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Phi Phi birds nest soup

Phi Phi Island Attractions | Birds nest soup on Phi Phi Island
Birds nest collection at Viking Cave Phi Phi
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Phi Phi birds nest soup is impossible to find on Phi Phi as the concession takes it all to Phuket to be processed. However the Phi Phi Birds nest are a major player in the local economy and the collection or farming of the product a key part of traditional Phi Phi Life.

The Phi Phi birds nest soup or swallows nest soup (as it translates in Chinese) is based on the nest being diluted in water. It is then added as a gelatinous substance that is believed to be full of rich nutrients and vitamins, calcium, iron, potassium, and magnesium to a broth soup.

Phi Phi birds nest soup are mainly sent off to Phuket where they are processed and made ready for export. The main importers of the Phi Phi birds nest soup are Hong Kong and America. The sought after red birds nest can go for as much as $10,000 a kilo but a standard bowl of soup will run from $30 to $100.

Phi Phi birds nest soup concession holder

The main concession holder for the Phi Phi birds nest soup is the Phi Phi Island Cabana Hotel company. The hotel itself holds the primary position for the island on account of it being the first business to put up bungalows on Tonsai Bay in 1980s.

Farming the Phi Phi birds nest soup

The main location for the Phi Phi birds nest soup harvesting are the limestone cliff mountains of Phi Phi Ley and Phi Phi Don west. These cliffs are riddled with caves and are the perfect location for the swallows to nest.

The local Phi Phi farmers climb the precarious bamboo scaffolding way up into the heart of the mountain and collect the birds nests. These simplistic methods of farming continue to this day. There was a higher injury rate for these climbers before the younger locals started to pick up better safety tips from the Thai Phi Phi climbers who have settled on the island.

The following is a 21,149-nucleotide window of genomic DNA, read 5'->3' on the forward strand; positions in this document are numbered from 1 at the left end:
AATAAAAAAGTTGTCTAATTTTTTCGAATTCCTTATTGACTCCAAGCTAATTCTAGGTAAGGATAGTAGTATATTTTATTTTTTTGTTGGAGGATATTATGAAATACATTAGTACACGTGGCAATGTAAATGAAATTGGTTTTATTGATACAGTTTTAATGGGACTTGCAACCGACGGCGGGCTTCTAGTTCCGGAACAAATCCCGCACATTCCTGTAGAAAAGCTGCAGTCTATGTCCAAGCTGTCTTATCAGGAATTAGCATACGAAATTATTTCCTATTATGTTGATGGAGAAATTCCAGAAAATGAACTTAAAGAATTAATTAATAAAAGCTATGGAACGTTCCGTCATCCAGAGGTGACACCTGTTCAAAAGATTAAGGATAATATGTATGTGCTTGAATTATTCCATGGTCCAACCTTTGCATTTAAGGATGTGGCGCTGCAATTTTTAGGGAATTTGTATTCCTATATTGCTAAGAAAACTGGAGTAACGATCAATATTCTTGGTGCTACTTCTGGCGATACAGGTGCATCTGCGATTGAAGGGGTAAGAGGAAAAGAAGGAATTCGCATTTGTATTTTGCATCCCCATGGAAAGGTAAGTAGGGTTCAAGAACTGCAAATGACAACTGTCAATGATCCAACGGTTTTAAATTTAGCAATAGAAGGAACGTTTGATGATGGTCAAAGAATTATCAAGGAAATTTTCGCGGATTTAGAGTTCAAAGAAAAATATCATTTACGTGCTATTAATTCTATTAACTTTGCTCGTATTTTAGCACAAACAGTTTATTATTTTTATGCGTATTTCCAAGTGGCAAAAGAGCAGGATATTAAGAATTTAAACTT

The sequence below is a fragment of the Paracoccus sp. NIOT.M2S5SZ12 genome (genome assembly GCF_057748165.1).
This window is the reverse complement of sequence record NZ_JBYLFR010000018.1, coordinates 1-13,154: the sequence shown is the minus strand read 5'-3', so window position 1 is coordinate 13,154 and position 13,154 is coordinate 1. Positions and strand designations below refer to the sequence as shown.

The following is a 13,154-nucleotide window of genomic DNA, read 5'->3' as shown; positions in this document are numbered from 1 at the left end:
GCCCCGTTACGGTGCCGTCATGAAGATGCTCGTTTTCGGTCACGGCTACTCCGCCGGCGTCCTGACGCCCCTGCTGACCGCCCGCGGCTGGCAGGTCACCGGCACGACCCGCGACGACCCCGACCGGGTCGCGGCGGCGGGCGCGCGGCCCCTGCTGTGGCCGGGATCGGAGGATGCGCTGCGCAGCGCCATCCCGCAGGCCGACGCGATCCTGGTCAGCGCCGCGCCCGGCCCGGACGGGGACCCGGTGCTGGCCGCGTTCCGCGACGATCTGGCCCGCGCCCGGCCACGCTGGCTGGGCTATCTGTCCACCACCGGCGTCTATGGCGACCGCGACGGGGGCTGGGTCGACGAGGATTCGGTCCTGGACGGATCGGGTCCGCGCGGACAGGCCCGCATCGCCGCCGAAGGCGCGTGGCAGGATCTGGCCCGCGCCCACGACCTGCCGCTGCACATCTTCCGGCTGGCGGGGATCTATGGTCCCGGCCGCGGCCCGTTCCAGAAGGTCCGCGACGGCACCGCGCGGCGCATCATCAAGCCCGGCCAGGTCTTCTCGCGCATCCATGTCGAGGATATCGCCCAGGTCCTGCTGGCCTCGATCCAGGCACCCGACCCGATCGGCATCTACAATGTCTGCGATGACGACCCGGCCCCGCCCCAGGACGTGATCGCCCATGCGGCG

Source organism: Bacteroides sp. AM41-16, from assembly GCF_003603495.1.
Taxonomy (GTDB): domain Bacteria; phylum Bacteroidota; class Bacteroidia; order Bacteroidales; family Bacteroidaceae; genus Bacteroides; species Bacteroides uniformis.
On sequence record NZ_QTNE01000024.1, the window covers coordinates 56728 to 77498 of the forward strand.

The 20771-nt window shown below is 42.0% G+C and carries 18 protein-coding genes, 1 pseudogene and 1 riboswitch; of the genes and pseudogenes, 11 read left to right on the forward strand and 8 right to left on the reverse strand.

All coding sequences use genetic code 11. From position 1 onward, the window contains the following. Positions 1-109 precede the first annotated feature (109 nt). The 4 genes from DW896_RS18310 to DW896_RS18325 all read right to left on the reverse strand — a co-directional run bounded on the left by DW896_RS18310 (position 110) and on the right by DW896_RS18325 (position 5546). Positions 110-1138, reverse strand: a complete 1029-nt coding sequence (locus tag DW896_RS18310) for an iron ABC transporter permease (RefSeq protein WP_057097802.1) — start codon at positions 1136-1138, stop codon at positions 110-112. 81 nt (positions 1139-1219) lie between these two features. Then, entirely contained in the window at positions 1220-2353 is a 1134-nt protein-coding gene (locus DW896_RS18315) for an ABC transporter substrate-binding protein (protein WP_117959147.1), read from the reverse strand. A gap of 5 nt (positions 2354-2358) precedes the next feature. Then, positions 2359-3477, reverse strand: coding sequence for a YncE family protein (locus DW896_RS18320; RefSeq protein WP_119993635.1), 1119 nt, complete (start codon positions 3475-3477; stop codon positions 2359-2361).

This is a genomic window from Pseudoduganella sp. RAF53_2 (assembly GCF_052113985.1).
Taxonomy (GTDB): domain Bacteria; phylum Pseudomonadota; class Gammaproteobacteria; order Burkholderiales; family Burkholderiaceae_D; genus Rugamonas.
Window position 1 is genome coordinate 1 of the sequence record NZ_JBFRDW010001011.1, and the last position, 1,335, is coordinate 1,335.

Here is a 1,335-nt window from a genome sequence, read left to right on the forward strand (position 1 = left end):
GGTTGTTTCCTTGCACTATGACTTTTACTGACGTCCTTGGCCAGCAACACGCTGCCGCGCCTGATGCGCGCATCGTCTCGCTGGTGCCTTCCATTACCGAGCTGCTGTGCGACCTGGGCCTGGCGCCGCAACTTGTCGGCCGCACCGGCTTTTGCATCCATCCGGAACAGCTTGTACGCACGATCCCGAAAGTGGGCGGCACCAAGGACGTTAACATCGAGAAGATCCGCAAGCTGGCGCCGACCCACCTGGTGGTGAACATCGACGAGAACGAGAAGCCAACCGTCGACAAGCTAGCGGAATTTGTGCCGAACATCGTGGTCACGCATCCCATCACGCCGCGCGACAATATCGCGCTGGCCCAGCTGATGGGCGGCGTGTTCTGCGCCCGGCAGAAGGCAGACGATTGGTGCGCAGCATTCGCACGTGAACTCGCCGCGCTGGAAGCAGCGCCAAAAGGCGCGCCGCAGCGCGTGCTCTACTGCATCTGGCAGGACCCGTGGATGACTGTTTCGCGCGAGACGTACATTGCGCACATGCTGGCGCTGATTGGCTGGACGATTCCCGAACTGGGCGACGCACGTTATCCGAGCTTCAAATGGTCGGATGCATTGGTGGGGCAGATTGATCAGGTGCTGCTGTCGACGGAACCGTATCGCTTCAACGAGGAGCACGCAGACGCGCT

Phi Phi birds nest and the Viking Cave

In the 1990s it was an essential stop on the One day tour from Phuket to Phi Phi Island to pull up at the Viking cave to see where the Phi Phi birds nest soup were harvested. Such was the demand for the experience that hundreds of people would visit every day. This upset the swallows and the harvest became less and less until Phi Phi Island Cabana Hotel Company banned visitors. Now swallows are back to their full potential and the local industry is protected.

The Viking Cave is also of interest for the rare form of shamanistic ritual. Shrines dedicated to the abundance of the swallow harvest and the safety of the climbers are set beneath some of the towering stalactites. Before climbing, the climbers will have a moment of quiet reflection in front of these shrines. This is made all the more interesting as the local population are Muslim and this cross religious following is uncommon.

The Viking cave is inhabited by the birds nest company agents representatives who keep claim to their bird nest sites from any rival companies from the main land. Living in bamboo huts over the edge of the sea they keep a close eye on any tourist trying to come up to the mini Viking Cave pier and wait for the best times for their harvest. Harvest is 4 times a year and is done in rotation throughout the caves. The swallows are seen leaving the caves in great numbers at dusk and dawn when the insect population fills the air and makes for easy feeding.

Phi Phi birds nest soup on Phi Phi Don

Phi Phi Don is a lot quieter than Phi Phi Ley yet there are large cave systems that are farmed regularly. The most well-known entry point is the Wang Long Bay cave. This is reached by boat in high season when the wind is from the north east but during most of the year the local Phi Phi farmers need to trek over the ridge from Monkey Beach on Tonsai Bay.


Last Updated: 06 Jun 2012